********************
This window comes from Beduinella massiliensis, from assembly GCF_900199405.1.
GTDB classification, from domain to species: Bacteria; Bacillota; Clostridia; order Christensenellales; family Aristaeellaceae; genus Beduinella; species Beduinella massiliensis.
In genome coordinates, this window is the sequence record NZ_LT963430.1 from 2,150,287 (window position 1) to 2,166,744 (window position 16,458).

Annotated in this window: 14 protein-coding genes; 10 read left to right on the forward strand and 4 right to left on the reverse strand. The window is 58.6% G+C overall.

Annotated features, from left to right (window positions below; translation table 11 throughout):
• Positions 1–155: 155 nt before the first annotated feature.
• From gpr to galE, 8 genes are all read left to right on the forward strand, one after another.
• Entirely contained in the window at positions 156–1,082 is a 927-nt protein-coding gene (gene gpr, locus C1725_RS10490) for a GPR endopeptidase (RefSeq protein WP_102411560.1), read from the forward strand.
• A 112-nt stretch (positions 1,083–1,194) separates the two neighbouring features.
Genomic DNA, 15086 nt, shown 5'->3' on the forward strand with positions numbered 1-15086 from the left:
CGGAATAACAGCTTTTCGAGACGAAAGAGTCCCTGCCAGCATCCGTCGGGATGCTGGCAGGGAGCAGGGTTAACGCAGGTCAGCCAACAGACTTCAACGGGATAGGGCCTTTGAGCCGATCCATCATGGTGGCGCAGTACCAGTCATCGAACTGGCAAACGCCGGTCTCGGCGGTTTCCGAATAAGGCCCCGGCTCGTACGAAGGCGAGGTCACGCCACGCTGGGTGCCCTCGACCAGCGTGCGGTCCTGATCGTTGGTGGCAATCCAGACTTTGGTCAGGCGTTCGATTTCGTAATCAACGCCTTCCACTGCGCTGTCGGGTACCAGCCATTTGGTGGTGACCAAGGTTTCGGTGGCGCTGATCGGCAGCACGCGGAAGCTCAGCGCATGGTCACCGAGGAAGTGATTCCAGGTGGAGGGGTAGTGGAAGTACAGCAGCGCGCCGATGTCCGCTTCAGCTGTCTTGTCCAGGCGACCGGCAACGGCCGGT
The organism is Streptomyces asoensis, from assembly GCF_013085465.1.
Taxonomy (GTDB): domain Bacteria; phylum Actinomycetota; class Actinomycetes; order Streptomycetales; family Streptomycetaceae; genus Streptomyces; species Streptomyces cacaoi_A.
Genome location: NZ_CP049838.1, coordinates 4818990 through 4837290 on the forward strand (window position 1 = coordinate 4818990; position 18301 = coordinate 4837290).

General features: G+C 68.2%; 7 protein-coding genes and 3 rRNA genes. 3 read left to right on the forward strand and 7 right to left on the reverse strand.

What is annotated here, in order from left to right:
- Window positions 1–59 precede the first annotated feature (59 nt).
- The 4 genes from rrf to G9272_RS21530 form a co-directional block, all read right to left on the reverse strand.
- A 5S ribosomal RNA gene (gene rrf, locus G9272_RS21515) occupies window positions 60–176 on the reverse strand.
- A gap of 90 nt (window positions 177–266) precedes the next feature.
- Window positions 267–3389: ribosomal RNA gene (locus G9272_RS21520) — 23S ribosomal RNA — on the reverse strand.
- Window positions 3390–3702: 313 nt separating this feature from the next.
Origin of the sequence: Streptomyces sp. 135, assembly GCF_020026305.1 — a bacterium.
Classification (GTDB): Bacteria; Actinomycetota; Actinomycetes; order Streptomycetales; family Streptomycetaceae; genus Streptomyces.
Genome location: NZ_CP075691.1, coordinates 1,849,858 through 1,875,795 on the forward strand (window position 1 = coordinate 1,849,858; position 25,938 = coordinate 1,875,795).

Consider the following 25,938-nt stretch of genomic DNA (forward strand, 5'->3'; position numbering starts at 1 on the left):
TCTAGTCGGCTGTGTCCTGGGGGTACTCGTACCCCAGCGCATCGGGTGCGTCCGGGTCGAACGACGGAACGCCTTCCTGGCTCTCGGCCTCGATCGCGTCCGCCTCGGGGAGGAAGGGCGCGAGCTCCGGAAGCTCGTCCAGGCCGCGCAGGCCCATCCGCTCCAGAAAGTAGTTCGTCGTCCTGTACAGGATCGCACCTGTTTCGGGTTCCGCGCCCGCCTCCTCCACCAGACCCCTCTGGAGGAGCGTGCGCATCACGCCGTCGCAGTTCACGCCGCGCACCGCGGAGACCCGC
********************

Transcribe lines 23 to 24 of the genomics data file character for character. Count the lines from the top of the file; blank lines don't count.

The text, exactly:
Origin of the sequence: Streptomyces sp. 135, assembly GCF_020026305.1 — a bacterium.
Classification (GTDB): Bacteria; Actinomycetota; Actinomycetes; order Streptomycetales; family Streptomycetaceae; genus Streptomyces.